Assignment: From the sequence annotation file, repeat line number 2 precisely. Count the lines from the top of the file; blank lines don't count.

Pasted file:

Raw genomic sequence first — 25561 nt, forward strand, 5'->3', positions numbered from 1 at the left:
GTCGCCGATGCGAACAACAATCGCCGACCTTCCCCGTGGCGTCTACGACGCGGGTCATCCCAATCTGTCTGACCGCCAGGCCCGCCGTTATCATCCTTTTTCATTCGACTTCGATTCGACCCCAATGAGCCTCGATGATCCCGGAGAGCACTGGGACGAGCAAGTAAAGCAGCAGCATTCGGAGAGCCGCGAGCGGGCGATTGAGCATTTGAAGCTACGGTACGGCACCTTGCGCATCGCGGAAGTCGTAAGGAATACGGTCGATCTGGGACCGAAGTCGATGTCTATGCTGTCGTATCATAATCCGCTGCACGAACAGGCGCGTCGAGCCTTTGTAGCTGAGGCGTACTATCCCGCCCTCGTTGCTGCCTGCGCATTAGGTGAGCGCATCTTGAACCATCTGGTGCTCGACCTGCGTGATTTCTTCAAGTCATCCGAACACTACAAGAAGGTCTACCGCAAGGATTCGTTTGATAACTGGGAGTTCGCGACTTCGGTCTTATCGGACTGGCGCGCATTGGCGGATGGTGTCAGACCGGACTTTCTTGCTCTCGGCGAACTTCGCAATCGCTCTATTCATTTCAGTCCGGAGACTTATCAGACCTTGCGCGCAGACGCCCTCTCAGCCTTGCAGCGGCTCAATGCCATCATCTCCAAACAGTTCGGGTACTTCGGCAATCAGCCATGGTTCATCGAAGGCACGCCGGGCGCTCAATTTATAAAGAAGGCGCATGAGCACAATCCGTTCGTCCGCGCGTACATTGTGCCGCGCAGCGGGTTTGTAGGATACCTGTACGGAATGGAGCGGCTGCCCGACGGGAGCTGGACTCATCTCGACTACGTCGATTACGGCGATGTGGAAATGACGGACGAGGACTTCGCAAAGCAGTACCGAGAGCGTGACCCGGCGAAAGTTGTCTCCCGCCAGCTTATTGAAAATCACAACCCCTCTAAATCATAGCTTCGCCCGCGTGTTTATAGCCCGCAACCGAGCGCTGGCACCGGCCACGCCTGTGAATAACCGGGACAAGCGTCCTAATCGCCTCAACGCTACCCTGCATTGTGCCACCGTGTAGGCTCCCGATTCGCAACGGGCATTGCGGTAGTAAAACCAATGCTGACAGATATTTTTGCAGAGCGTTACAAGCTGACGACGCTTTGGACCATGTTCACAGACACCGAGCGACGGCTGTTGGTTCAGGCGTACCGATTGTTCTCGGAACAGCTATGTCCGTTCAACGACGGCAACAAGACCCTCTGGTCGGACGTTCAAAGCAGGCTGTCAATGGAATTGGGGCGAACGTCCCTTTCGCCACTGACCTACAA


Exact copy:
GTCGCCGATGCGAACAACAATCGCCGACCTTCCCCGTGGCGTCTACGACGCGGGTCATCCCAATCTGTCTGACCGCCAGGCCCGCCGTTATCATCCTTTTTCATTCGACTTCGATTCGACCCCAATGAGCCTCGATGATCCCGGAGAGCACTGGGACGAGCAAGTAAAGCAGCAGCATTCGGAGAGCCGCGAGCGGGCGATTGAGCATTTGAAGCTACGGTACGGCACCTTGCGCATCGCGGAAGTCGTAAGGAATACGGTCGATCTGGGACCGAAGTCGATGTCTATGCTGTCGTATCATAATCCGCTGCACGAACAGGCGCGTCGAGCCTTTGTAGCTGAGGCGTACTATCCCGCCCTCGTTGCTGCCTGCGCATTAGGTGAGCGCATCTTGAACCATCTGGTGCTCGACCTGCGTGATTTCTTCAAGTCATCCGAACACTACAAGAAGGTCTACCGCAAGGATTCGTTTGATAACTGGGAGTTCGCGACTTCGGTCTTATCGGACTGGCGCGCATTGGCGGATGGTGTCAGACCGGACTTTCTTGCTCTCGGCGAACTTCGCAATCGCTCTATTCATTTCAGTCCGGAGACTTATCAGACCTTGCGCGCAGACGCCCTCTCAGCCTTGCAGCGGCTCAATGCCATCATCTCCAAACAGTTCGGGTACTTCGGCAATCAGCCATGGTTCATCGAAGGCACGCCGGGCGCTCAATTTATAAAGAAGGCGCATGAGCACAATCCGTTCGTCCGCGCGTACATTGTGCCGCGCAGCGGGTTTGTAGGATACCTGTACGGAATGGAGCGGCTGCCCGACGGGAGCTGGACTCATCTCGACTACGTCGATTACGGCGATGTGGAAATGACGGACGAGGACTTCGCAAAGCAGTACCGAGAGCGTGACCCGGCGAAAGTTGTCTCCCGCCAGCTTATTGAAAATCACAACCCCTCTAAATCATAGCTTCGCCCGCGTGTTTATAGCCCGCAACCGAGCGCTGGCACCGGCCACGCCTGTGAATAACCGGGACAAGCGTCCTAATCGCCTCAACGCTACCCTGCATTGTGCCACCGTGTAGGCTCCCGATTCGCAACGGGCATTGCGGTAGTAAAACCAATGCTGACAGATATTTTTGCAGAGCGTTACAAGCTGACGACGCTTTGGACCATGTTCACAGACACCGAGCGACGGCTGTTGGTTCAGGCGTACCGATTGTTCTCGGAACAGCTATGTCCGTTCAACGACGGCAACAAGACCCTCTGGTCGGACGTTCAAAGCAGGCTGTCAATGGAATTGGGGCGAACGTCCCTTTCGCCACTGACCTACAA